Rainforest Trust and its Partners Conserve and Protect More than 40 Million Acres Worldwide and More than Two Thousand Species
Through 2022, Rainforest Trust and its partners have conserved more than 43.4 million acres around the world. Included in the land conservation is 2,300 species and 50.4 billion trees conserving more than 9.9 billion metric tons of carbon. Rainforest Trust and its partners shared some of the best camera trap footage from the year, collected from field work to conserve rainforest habitat and the species that rely on these landscapes.
“While we work with partners around the globe to conserve and protect critical land including rainforests and forests, arid regions, marine and other areas that are important to mitigating climate change, Rainforest Trust also protects important wildlife habitat and migratory routes,” said Rainforest Trust CEO James Deutsch. “The land is essential to the indigenous people and animals living on it. By protecting it, we’ve also been able to protect a large number of species.”
As such, Rainforest Trust and its partners’ scientists and land conservation experts regularly catalogue newly discovered species and sometimes discover species previously thought to be extinct. Over the past year, Rainforest Trust released information on the discovery and naming of three new frog species. One, discovered in Panama was named after climate activist Greta Thunberg (Pristimantis gretathunburgae); another in Ecuador was named after Rainforest Trust supporter and actor Seth MacFarlane (Hyloscirtus sethmacfarlanei) and another, a glass frog in Ecuador (Hyalinobatrachium nouns) named after the block-chain based organization Nouns DAO that helped fund conservation work.
In celebration of the rare and often unseen animals within critically important conservation areas, Rainforest Trust released this video:
Animals in the video, in order of appearance:
In Brazil, Rainforest Trust partner Associação dos Amigos do Meio Ambiente (AMA) captured camera trap footage of two roaming Puma (Puma concolor). Primarily solitary animals, Puma have a large range, running through both North and South America. This expansive territory contributes to the variety of common names the species has inherited–including “Puma,” “Cougar,” “Panther” and “Mountain Lion.” Aside from humans, Puma have one of the largest ranges of any terrestrial mammal within the Western Hemisphere, with the territory of an individual cat averaging 30 to 125 square miles. These cats have an athletic, muscular build with large paws and sharp claws, and excellent jumping abilities.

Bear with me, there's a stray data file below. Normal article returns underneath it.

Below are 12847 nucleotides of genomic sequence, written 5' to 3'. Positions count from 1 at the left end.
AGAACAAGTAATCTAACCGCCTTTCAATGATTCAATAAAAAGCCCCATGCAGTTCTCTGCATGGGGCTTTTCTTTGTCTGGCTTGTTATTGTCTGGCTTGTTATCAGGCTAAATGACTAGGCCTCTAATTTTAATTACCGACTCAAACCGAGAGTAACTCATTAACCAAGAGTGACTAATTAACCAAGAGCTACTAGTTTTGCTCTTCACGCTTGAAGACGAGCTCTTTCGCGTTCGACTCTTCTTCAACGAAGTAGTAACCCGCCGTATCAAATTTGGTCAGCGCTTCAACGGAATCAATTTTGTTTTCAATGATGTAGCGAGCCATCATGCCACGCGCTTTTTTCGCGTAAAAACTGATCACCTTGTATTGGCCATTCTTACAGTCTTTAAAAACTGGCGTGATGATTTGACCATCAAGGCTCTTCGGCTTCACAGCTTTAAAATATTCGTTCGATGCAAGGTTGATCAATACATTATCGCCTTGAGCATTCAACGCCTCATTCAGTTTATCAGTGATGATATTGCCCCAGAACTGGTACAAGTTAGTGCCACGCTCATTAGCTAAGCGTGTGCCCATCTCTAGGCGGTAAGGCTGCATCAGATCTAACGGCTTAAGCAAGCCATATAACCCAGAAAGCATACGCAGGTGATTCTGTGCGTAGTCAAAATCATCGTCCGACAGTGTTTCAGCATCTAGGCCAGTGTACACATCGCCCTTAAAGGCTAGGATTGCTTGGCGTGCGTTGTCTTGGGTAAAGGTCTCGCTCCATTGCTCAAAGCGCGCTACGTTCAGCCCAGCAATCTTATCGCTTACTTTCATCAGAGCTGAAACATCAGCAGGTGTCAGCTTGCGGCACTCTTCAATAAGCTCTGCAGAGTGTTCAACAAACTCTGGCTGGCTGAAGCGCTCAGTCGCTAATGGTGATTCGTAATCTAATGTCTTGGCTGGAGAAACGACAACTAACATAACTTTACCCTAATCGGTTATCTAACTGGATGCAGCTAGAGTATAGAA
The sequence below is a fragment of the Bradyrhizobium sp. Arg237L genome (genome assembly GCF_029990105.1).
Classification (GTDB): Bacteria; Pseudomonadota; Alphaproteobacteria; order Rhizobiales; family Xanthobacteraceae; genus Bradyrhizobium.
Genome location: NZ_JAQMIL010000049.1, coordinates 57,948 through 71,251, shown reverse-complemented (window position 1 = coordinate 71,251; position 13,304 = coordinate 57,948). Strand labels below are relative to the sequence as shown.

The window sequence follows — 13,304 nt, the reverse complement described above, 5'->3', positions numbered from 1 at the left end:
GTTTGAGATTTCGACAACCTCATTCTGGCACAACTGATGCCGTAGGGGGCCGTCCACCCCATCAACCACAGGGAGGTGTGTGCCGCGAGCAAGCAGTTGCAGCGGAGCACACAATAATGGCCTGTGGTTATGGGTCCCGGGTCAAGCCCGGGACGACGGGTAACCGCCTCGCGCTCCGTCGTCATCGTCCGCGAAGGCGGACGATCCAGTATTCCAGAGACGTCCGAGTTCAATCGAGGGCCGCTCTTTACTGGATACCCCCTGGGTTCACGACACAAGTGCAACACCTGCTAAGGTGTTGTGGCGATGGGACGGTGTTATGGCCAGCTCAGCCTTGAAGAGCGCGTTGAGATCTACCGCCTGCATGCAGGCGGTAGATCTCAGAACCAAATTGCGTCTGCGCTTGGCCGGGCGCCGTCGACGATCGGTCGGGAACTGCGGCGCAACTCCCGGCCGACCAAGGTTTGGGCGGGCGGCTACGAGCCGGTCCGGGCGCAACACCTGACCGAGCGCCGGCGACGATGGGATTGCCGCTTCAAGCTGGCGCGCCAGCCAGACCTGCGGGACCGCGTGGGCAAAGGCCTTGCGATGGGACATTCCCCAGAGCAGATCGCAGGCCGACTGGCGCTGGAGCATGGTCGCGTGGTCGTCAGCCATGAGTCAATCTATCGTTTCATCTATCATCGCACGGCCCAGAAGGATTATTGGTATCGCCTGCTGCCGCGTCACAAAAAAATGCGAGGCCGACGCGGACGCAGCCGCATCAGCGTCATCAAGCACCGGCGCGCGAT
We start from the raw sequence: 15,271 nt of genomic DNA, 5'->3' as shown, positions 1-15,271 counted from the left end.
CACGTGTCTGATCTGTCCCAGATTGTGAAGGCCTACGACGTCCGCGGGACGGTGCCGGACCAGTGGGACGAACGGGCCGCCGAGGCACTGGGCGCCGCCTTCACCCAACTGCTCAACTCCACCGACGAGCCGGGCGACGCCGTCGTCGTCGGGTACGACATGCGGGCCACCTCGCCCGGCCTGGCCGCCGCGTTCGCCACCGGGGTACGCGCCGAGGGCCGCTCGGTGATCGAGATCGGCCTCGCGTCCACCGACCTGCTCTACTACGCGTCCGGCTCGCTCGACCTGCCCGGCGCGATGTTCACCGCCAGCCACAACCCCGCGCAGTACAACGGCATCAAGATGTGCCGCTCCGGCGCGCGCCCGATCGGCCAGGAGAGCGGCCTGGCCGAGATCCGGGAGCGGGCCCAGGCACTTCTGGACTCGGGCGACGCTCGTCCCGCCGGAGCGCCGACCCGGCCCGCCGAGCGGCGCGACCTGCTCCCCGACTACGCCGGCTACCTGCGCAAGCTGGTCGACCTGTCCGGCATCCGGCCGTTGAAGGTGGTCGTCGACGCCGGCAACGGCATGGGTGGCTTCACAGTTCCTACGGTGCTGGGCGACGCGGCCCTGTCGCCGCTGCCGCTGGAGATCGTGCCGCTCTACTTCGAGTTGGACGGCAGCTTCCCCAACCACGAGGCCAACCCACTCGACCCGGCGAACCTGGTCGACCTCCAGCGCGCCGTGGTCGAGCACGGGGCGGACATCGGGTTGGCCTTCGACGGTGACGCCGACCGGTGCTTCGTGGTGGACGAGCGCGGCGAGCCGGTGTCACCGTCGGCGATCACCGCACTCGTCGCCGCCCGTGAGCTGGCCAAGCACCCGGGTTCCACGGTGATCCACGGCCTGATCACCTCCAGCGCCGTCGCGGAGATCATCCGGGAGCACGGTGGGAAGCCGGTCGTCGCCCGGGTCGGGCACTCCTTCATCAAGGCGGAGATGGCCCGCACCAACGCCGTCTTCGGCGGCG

The pair were spotted within the proposed Araucaria Forest Reserve, where Rainforest Trust is working with AMA to protect habitat for Puma and the Endangered Vinaceous-breasted Amazon (Amazona vinacea) and Red-spectacled Amazon (Amazona pretrei). The Araucaria moist forests of Santa Catarina are a critical region within the Atlantic Forest. Over the last 70 years, these forests have been degraded from unsustainable agricultural expansion and cattle grazing. Only 3% now remain in Brazil.
Giant Anteater, Jaguar with camera box
Thanks to Rainforest Trust partner Fundacion de Conservacion Jocotoco and a National Geographic photographer, an anteater and jaguar were captured on camera in the Rio Canandé Reserve in Ecuador.
In Ecuador, Rainforest Trust partner EcoMinga captured rare footage of Bush Dogs. This species of small mammal native to eastern Central America and northern South America, with a range extending south to Paraguay or northeastern Argentina, is rarely caught on camera, even within their native range. Excellent hunters and strong swimmers, these animals have webbed feet and a body size and shape well suited for life on the forest floor.